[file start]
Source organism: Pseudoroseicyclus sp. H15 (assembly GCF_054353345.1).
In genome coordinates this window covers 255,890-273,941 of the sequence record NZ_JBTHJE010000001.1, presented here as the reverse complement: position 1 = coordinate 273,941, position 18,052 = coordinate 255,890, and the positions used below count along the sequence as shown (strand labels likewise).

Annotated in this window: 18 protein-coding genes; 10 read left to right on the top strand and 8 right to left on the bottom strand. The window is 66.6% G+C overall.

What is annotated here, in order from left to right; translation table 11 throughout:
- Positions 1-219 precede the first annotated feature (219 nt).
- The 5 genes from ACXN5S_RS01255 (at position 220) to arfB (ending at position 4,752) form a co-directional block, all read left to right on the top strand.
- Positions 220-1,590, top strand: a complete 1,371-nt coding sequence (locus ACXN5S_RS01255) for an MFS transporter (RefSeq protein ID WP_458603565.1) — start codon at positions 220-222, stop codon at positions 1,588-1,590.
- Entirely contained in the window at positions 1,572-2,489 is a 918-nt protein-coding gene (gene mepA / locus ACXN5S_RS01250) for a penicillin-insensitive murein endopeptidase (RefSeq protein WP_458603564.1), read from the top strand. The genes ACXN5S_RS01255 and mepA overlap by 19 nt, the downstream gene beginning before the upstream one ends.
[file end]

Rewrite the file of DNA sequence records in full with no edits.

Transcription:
Source organism: Pseudoroseicyclus sp. H15 (assembly GCF_054353345.1).
In genome coordinates this window covers 255,890-273,941 of the sequence record NZ_JBTHJE010000001.1, presented here as the reverse complement: position 1 = coordinate 273,941, position 18,052 = coordinate 255,890, and the positions used below count along the sequence as shown (strand labels likewise).

Annotated in this window: 18 protein-coding genes; 10 read left to right on the top strand and 8 right to left on the bottom strand. The window is 66.6% G+C overall.

What is annotated here, in order from left to right; translation table 11 throughout:
- Positions 1-219 precede the first annotated feature (219 nt).
- The 5 genes from ACXN5S_RS01255 (at position 220) to arfB (ending at position 4,752) form a co-directional block, all read left to right on the top strand.
- Positions 220-1,590, top strand: a complete 1,371-nt coding sequence (locus ACXN5S_RS01255) for an MFS transporter (RefSeq protein ID WP_458603565.1) — start codon at positions 220-222, stop codon at positions 1,588-1,590.
- Entirely contained in the window at positions 1,572-2,489 is a 918-nt protein-coding gene (gene mepA / locus ACXN5S_RS01250) for a penicillin-insensitive murein endopeptidase (RefSeq protein WP_458603564.1), read from the top strand. The genes ACXN5S_RS01255 and mepA overlap by 19 nt, the downstream gene beginning before the upstream one ends.